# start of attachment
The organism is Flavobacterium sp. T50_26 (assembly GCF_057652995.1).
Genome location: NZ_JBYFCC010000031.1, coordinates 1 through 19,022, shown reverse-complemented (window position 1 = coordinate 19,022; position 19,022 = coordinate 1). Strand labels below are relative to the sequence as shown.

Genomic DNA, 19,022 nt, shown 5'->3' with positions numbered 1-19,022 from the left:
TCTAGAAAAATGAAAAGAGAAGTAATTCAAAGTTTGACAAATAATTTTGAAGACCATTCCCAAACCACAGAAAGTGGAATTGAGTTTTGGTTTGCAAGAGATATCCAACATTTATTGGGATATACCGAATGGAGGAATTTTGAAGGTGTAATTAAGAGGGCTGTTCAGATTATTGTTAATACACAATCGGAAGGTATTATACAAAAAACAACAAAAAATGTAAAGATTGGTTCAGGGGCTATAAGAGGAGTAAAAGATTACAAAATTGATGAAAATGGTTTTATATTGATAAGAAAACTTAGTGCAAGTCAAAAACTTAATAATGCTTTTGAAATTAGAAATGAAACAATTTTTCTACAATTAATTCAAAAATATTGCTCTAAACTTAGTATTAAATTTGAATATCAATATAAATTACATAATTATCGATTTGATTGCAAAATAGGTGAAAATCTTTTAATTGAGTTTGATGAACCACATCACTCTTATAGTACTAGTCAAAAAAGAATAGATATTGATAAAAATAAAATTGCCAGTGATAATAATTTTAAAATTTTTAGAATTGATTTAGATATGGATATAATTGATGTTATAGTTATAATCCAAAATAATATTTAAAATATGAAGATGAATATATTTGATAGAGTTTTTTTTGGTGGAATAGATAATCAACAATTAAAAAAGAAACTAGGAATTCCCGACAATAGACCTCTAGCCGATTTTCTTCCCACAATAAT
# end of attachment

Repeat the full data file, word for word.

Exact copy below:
The organism is Flavobacterium sp. T50_26 (assembly GCF_057652995.1).
Genome location: NZ_JBYFCC010000031.1, coordinates 1 through 19,022, shown reverse-complemented (window position 1 = coordinate 19,022; position 19,022 = coordinate 1). Strand labels below are relative to the sequence as shown.

Genomic DNA, 19,022 nt, shown 5'->3' with positions numbered 1-19,022 from the left:
TCTAGAAAAATGAAAAGAGAAGTAATTCAAAGTTTGACAAATAATTTTGAAGACCATTCCCAAACCACAGAAAGTGGAATTGAGTTTTGGTTTGCAAGAGATATCCAACATTTATTGGGATATACCGAATGGAGGAATTTTGAAGGTGTAATTAAGAGGGCTGTTCAGATTATTGTTAATACACAATCGGAAGGTATTATACAAAAAACAACAAAAAATGTAAAGATTGGTTCAGGGGCTATAAGAGGAGTAAAAGATTACAAAATTGATGAAAATGGTTTTATATTGATAAGAAAACTTAGTGCAAGTCAAAAACTTAATAATGCTTTTGAAATTAGAAATGAAACAATTTTTCTACAATTAATTCAAAAATATTGCTCTAAACTTAGTATTAAATTTGAATATCAATATAAATTACATAATTATCGATTTGATTGCAAAATAGGTGAAAATCTTTTAATTGAGTTTGATGAACCACATCACTCTTATAGTACTAGTCAAAAAAGAATAGATATTGATAAAAATAAAATTGCCAGTGATAATAATTTTAAAATTTTTAGAATTGATTTAGATATGGATATAATTGATGTTATAGTTATAATCCAAAATAATATTTAAAATATGAAGATGAATATATTTGATAGAGTTTTTTTTGGTGGAATAGATAATCAACAATTAAAAAAGAAACTAGGAATTCCCGACAATAGACCTCTAGCCGATTTTCTTCCCACAATAAT